Meet a Graduate: Dr. John Reaves
Are you afraid of going to work?
Dr. John Reaves, a PhD in Management graduate, asked this simple yet unnerving question to a random sample of his more than 800 LinkedIn connections. Eighty percent of respondents to his informal query said yes.
“That’s pretty high for professionals from a cross-section of industries, many of whom said it’s because their manager is riding them to the point where they can’t be productive,” says Dr. Reaves. “But, it’s likely on par for project managers, whose resolve is challenged each and every day as a result of groupthink.”
Groupthink is the practice of thinking or making decisions as a group in a way that discourages creativity or individual responsibility. According to Dr. Reaves, groupthink is rampant in the project management industry. Throughout his career as a project manager, he’d work with project sponsors who would say the project needed to be done in a certain way to meet deadlines, regardless of other recommendations the team may have identified.
“A project sponsor is often a CEO or other member of leadership, so it can be easy to acquiesce instead of doing the right thing,” says Dr. Reaves. “I learned very early that even though you may get fired or yelled at every now and then, you have to raise your hand and say, ‘You’re paying me to be a collaborative partner and not an order-taker.’”
Through the research for his dissertation, A Study of Groupthink in Project Teams, he learned it’s not as easy for younger and less-experienced project managers to speak up. Earlier in their careers, project managers believe the consequences are often too high to challenge the mandate because they have a family and need to bring home a paycheck.
Although speaking up can have consequences, Dr. Reaves says he needed to do it in order to sleep at night. His research revealed that groupthink can lead project teams to advance flawed decisions that may cost people their jobs or result in loss of life. Extreme examples include destructive space shuttles, unnecessary war, and financial disasters that ultimately trickle down to negatively impact millions of lives.
“It can be uncomfortable to do the right thing at the time, and I definitely tend to get a lot of pushback,” admits Dr. Reaves. “But, at the end of the day, I earn a level of respect from my colleagues, who realize that while I don’t agree with them, it’s not the easiest thing to stand up and say something. In fact, they thank me for being their conscience throughout the process.”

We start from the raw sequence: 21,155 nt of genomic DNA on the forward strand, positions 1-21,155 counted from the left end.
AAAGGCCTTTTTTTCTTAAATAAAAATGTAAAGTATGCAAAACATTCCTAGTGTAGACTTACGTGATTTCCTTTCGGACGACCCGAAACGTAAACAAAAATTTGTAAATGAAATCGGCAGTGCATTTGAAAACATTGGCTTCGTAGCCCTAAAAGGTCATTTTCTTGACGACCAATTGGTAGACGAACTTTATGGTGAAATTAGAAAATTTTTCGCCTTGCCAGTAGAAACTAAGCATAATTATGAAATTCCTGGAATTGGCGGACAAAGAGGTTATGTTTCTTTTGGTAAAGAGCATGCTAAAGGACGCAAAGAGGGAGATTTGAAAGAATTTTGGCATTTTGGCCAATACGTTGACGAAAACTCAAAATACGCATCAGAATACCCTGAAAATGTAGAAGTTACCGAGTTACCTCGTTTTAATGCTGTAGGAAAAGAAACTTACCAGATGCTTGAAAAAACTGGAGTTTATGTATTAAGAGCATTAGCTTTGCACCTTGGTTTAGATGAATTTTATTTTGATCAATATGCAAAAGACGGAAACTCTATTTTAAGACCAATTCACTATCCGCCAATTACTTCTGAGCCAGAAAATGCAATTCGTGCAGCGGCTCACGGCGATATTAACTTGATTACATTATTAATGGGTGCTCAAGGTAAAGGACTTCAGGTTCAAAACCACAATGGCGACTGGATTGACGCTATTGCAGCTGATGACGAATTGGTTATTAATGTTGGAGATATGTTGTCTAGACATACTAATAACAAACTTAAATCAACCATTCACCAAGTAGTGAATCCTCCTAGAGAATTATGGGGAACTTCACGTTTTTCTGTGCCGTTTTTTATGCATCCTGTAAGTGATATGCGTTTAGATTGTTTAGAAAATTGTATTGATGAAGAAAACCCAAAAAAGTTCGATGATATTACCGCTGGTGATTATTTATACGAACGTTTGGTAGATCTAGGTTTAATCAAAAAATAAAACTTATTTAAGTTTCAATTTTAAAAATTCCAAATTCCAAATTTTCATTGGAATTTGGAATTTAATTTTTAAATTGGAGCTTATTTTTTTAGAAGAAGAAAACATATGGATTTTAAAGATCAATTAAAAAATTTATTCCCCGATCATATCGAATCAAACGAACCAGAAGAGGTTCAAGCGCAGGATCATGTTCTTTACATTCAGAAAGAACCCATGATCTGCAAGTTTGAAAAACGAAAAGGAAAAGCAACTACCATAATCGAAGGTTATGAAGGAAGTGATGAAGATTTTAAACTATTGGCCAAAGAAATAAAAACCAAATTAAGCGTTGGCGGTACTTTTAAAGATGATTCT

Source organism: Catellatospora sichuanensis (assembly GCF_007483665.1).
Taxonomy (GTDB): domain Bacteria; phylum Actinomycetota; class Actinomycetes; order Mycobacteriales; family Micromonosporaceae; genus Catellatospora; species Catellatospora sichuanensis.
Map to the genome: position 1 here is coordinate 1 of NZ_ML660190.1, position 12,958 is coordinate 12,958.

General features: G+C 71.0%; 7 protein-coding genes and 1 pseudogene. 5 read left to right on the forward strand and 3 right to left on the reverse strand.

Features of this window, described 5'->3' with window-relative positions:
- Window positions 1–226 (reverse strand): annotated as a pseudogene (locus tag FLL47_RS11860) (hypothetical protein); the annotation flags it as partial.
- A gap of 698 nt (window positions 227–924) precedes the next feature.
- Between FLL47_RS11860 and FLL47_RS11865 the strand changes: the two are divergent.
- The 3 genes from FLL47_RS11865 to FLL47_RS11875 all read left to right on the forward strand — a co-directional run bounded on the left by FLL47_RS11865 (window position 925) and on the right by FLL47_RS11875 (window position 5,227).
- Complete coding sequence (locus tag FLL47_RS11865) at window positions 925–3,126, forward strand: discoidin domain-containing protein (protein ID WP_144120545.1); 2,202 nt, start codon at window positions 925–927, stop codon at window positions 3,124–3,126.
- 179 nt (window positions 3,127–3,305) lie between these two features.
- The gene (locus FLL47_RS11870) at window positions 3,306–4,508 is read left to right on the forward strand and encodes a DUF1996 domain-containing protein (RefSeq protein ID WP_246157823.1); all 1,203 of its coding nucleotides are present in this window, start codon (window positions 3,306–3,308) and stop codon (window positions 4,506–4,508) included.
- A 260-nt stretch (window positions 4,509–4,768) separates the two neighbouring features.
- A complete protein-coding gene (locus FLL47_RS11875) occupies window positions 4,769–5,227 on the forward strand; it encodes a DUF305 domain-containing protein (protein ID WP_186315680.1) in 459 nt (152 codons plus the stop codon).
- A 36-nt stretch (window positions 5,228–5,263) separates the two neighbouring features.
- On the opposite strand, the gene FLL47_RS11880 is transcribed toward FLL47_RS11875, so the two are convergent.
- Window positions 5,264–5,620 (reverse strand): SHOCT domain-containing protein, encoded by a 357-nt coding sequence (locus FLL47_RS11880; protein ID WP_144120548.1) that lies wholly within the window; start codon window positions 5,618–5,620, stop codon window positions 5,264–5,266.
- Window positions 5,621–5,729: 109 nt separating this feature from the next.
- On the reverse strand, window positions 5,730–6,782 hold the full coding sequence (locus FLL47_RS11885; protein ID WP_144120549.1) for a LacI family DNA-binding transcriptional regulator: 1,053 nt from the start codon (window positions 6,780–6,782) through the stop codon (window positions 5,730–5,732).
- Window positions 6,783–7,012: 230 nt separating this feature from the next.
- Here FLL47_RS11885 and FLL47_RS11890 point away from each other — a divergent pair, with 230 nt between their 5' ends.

As a manager, he respects his team members who offer differing perspectives on projects. Unlike in groupthink, they actually do the critical analysis before presenting the idea. Sometimes Dr. Reaves takes their suggestions and other times he passes, but he always respects and appreciates the collaborative process.
That same process was mirrored in his Walden classes and is what he loved most about his doctoral program.
“I had so much fun going back and forth with colleagues in discussion posts,” recalls Dr. Reaves. “You have people from all over the world with different dialects and perspectives evaluating, supporting, and/or defending ideas. You can’t get this anywhere else but in an online classroom environment. It has been such an amazing experience, and I wish I could go back 10 years and tell my kids to take online classes.”
Dr. Reaves’ doctoral journey was a personal endeavor that coincided with him and two of his children graduating from college this year. He says his undergraduate degree was for his parent, his master’s degree was to gain a competitive edge in the marketplace, but his PhD was for him.
“It was exciting to be right in the height of my professional career working toward this goal, and now I look forward to the next 10 to 20 years of having fun and doing it on my terms,” says Dr. Reaves, who plans to do a lot of writing to share his experiences and wisdom with those starting their professional journey.
Although his research focused on project management, he believes its core message is applicable to other professions.
“Think about the times you knew the right thing to do but went along with the majority because you were scared of the consequences,” says Dr. Reaves. “Now is the time to stop being afraid and do the right thing.”
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